Aboriginal research methods and researcher reflections on working two-ways to investigate culturally secure birthing for Aboriginal women

Rhonda Marriott, Tracy Reibel, Janinne Gliddon, Denese Griffin, Juli Coffin, Anne-Marie Eades, Melanie Robinson, Angela Bowen, Sally Kendall, Tracy Martin, Leanne Monterosso, Fiona Stanley, Roz Walker

Research output: Contribution to journalArticle


This five-year study investigated the cultural birthing practices, needs and requirements of Aboriginal women giving birth in urban settings, and their experiences of maternity care and views of birthing on Country. It also investigated how midwives perceive and support cultural security. The paper highlights the selection of research methods that complemented the project's Indigenous methodological framework. Cultural lenses and diverse expertise translated the outcomes to recommendations about a culturally meaningful health system and professional practice and education aimed at supporting Aboriginal women's birthing expectations in the future.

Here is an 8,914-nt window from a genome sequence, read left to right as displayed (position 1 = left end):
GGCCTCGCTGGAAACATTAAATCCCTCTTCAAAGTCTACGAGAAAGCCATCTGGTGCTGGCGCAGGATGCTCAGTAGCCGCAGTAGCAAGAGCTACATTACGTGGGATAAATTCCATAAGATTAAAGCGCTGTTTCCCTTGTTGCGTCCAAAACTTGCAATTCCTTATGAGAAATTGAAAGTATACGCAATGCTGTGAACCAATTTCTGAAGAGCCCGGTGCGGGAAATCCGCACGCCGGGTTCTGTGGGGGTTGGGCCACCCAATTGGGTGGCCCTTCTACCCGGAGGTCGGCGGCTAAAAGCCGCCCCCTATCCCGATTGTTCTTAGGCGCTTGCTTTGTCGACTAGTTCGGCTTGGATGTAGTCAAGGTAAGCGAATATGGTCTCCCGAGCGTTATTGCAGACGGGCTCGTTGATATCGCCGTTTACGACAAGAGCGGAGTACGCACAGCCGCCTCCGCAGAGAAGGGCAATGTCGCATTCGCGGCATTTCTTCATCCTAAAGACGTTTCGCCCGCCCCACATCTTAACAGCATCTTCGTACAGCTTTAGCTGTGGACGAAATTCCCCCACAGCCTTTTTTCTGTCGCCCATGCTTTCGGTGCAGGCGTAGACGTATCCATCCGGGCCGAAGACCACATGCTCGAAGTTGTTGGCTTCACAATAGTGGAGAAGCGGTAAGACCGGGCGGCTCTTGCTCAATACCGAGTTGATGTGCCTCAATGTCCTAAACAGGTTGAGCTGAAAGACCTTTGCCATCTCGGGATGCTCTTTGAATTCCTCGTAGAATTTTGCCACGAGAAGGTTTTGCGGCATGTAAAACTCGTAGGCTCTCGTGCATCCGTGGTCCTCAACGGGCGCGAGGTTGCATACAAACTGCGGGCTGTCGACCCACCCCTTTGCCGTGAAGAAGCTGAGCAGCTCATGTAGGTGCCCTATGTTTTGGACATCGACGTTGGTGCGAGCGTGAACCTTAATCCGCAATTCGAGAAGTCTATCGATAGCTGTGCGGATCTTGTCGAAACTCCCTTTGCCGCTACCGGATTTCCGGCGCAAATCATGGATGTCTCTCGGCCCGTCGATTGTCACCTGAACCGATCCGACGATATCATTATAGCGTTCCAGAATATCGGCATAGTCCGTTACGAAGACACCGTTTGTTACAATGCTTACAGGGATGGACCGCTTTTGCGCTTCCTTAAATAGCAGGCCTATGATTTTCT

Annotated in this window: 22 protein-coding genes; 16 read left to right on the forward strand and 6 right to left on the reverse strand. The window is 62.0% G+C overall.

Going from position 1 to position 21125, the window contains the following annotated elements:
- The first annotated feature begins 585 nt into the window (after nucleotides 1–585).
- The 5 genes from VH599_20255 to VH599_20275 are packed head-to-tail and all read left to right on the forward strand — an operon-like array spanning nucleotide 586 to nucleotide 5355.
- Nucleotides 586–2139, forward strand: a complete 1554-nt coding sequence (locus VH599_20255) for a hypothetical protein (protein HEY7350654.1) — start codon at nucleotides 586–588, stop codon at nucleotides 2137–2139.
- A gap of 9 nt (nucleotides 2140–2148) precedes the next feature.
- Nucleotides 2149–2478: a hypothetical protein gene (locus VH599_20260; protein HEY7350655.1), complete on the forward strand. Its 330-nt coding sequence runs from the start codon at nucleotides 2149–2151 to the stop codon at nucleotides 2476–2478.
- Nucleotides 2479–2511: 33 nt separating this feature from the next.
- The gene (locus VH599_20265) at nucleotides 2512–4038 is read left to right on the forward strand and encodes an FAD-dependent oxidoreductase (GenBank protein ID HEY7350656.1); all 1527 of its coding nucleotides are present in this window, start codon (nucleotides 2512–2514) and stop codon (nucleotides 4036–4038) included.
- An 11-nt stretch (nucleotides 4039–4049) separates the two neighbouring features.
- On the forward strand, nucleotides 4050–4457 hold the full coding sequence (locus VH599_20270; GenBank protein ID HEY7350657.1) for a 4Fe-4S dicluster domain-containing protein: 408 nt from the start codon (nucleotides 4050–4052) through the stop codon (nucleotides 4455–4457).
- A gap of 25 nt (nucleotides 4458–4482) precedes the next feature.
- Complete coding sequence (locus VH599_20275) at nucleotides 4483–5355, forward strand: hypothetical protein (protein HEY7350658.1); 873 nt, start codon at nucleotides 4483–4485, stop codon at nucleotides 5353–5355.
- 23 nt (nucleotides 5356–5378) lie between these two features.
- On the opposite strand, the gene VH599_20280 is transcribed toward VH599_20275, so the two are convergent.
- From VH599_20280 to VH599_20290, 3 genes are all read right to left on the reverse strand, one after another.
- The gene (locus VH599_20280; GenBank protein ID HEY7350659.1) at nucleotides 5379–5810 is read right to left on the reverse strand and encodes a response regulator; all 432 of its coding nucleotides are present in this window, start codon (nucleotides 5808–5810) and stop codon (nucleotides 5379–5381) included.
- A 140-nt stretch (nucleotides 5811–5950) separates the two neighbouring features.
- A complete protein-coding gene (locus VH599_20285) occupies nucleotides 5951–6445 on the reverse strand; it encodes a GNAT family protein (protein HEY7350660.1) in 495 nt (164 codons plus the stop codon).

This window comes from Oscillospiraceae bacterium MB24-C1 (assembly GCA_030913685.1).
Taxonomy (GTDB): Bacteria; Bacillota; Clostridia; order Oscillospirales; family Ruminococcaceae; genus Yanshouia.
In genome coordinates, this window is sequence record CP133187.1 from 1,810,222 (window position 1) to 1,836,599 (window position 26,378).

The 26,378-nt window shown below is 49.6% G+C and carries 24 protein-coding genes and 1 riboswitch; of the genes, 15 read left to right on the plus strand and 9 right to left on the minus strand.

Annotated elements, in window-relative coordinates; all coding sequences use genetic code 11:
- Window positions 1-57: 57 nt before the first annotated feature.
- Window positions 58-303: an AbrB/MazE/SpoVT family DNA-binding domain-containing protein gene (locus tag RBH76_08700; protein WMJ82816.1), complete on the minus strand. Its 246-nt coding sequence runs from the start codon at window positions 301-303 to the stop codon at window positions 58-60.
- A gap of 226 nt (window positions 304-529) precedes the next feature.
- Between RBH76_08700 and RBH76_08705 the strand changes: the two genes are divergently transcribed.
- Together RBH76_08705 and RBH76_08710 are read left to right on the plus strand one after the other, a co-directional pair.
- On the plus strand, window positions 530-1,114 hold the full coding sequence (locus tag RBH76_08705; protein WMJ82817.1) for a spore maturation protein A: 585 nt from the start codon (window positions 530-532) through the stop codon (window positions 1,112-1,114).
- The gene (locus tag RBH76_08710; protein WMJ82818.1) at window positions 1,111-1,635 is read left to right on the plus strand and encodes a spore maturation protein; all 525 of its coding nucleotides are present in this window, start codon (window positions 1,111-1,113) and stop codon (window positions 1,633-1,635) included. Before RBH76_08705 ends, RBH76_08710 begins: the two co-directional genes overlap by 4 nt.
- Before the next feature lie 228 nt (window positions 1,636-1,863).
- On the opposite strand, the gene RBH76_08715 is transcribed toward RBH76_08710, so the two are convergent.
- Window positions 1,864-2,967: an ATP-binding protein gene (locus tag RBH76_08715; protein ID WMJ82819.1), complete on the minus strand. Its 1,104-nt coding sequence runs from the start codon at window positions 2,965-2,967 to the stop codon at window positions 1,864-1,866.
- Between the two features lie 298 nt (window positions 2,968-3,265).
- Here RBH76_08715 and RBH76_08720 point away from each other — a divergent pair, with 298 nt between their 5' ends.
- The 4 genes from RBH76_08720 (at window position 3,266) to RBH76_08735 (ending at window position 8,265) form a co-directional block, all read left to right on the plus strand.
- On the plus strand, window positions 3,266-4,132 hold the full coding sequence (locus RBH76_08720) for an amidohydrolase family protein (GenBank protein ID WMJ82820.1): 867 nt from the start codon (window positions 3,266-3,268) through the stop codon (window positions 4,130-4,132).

Our tailored research practices privileged culturally secure approaches to push back against Western knowledge paradigms that have dominated qualitative research undertaken with Aboriginal people. This paper describes the research methods chosen to manage complex data collection and analysis, and how we blended Indigenous-specific methods with compatible standard methods to support Indigenist and decolonising research practices. We include Aboriginal researcher reflections to highlight the importance of culturally determined research processes that result in high-quality, culturally meaningful research.

Original languageEnglish
Pages (from-to)36-53
Number of pages18
JournalAustralian Aboriginal Studies
Issue number1
Publication statusPublished - 2020

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